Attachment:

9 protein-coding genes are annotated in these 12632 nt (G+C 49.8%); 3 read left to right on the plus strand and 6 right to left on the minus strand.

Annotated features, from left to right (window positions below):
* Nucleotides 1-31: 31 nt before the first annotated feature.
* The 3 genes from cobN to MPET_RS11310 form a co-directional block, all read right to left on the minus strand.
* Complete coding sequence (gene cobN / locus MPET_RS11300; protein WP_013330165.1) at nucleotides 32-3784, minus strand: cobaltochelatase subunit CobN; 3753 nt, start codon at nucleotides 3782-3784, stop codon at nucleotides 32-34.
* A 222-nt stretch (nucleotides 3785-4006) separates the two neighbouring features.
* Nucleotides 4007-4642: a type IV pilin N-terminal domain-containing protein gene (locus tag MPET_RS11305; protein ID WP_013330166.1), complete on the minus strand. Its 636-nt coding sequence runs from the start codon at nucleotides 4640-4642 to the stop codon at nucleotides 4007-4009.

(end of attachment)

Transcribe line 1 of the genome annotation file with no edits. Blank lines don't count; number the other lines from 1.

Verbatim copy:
9 protein-coding genes are annotated in these 12632 nt (G+C 49.8%); 3 read left to right on the plus strand and 6 right to left on the minus strand.